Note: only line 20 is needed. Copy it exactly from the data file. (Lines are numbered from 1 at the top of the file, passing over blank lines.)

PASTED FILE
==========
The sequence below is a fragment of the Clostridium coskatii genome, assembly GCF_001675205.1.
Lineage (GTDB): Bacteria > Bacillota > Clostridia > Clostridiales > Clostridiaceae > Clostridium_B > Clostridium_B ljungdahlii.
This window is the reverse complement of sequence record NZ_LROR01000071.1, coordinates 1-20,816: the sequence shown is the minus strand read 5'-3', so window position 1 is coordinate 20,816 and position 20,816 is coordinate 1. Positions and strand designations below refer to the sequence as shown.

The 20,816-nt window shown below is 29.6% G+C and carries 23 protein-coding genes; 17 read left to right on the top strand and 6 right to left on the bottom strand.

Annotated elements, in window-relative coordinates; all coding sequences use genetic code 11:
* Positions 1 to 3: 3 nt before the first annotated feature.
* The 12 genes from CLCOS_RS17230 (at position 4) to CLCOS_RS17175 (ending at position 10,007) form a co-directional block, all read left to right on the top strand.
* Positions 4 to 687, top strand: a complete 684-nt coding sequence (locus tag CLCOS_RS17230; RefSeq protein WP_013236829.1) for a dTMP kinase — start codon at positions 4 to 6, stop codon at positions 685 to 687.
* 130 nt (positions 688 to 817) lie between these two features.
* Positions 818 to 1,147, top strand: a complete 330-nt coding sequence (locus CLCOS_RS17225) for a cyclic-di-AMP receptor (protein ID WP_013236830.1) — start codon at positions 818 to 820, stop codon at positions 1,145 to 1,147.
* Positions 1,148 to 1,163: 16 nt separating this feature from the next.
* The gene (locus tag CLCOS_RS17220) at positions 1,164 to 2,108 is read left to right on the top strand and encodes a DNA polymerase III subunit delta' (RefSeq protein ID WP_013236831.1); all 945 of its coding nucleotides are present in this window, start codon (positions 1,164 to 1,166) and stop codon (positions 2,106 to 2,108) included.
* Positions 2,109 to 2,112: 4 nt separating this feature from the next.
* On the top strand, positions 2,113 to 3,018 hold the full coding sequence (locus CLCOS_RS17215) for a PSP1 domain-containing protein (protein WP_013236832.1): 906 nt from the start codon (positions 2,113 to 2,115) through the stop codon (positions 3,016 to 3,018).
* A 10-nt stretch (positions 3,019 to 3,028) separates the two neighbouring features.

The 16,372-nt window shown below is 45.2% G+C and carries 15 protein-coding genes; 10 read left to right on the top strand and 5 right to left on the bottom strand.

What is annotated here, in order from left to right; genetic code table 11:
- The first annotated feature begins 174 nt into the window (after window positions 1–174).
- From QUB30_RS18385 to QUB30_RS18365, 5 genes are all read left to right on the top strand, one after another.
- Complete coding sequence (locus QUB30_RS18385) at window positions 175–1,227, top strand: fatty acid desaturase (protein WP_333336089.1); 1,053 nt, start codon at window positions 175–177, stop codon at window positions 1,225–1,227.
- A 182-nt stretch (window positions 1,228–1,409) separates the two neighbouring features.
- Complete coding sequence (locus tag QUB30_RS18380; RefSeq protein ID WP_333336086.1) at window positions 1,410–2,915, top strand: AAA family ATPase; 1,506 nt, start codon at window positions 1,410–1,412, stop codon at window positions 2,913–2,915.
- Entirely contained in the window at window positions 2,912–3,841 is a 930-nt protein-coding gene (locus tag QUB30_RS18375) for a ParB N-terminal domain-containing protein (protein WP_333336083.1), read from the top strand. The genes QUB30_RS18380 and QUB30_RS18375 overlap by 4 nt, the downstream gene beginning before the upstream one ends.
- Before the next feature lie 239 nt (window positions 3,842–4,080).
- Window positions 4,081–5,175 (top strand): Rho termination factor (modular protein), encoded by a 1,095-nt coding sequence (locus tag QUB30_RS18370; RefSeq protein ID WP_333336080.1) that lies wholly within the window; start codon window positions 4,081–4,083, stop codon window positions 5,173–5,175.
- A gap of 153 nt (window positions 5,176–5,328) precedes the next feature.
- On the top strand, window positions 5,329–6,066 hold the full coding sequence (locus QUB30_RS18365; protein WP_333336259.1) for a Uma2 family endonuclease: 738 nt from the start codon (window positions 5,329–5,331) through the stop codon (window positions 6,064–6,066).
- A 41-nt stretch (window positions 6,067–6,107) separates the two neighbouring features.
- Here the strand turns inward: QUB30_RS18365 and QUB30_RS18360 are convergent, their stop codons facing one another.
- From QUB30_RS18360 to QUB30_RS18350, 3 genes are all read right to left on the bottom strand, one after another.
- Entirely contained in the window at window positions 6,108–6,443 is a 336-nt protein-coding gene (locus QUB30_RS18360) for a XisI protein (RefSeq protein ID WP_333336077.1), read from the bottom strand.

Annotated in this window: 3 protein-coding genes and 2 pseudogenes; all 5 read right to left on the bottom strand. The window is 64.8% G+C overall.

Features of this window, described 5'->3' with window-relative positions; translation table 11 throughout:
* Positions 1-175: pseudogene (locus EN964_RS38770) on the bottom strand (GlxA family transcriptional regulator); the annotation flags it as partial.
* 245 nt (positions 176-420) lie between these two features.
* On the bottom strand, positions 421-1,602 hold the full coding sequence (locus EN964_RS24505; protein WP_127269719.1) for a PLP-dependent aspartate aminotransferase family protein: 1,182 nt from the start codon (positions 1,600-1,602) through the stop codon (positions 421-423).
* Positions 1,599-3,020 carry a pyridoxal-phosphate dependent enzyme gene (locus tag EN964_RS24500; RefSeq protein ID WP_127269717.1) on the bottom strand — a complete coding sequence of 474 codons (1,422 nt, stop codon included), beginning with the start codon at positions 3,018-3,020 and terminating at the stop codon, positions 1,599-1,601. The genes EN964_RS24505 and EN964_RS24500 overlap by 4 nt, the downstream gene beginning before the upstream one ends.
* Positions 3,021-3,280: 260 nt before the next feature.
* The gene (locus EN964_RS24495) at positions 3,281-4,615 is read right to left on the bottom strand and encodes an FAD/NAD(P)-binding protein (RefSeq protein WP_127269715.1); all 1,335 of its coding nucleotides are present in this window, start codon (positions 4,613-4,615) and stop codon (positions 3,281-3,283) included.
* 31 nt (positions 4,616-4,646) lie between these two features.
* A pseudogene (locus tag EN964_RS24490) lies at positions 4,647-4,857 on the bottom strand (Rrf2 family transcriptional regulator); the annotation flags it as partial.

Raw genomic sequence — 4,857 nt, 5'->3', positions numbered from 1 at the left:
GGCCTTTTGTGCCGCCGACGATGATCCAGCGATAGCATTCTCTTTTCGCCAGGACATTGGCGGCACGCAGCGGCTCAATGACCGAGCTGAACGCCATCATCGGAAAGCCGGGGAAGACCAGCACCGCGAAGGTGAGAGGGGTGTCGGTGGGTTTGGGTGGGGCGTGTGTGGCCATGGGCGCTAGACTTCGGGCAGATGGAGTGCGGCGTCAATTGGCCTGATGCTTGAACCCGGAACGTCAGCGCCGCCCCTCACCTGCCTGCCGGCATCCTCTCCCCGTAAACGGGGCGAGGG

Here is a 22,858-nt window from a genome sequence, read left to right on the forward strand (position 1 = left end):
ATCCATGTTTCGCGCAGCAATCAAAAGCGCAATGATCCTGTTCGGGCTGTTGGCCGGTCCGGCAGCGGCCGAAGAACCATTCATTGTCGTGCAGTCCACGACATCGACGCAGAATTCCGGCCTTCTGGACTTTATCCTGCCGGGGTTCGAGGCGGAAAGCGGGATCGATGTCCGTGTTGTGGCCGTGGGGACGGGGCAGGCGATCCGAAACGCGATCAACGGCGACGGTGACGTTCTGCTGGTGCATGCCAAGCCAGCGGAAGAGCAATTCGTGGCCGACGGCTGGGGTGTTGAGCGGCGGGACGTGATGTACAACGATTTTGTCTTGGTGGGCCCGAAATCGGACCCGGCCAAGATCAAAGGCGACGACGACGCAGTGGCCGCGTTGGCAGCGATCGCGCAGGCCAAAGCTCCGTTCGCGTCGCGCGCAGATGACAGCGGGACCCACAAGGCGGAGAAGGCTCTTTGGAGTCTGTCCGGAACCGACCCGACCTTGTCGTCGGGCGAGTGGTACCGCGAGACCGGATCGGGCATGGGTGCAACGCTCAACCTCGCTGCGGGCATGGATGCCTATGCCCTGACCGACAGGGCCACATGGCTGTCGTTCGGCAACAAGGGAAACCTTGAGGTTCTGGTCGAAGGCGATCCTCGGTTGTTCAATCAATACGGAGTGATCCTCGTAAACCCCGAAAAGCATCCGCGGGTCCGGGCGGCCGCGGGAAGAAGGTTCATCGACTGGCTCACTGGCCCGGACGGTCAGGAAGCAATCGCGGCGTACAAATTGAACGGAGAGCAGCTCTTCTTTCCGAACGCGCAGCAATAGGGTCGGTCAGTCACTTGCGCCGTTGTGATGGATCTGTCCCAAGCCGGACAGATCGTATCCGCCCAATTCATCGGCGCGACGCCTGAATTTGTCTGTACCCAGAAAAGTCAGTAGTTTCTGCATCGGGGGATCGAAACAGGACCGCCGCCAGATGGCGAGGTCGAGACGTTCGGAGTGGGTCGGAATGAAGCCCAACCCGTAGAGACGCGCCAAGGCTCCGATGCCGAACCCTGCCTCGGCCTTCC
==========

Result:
- Complete coding sequence (locus QUB30_RS18385) at window positions 175–1,227, top strand: fatty acid desaturase (protein WP_333336089.1); 1,053 nt, start codon at window positions 175–177, stop codon at window positions 1,225–1,227.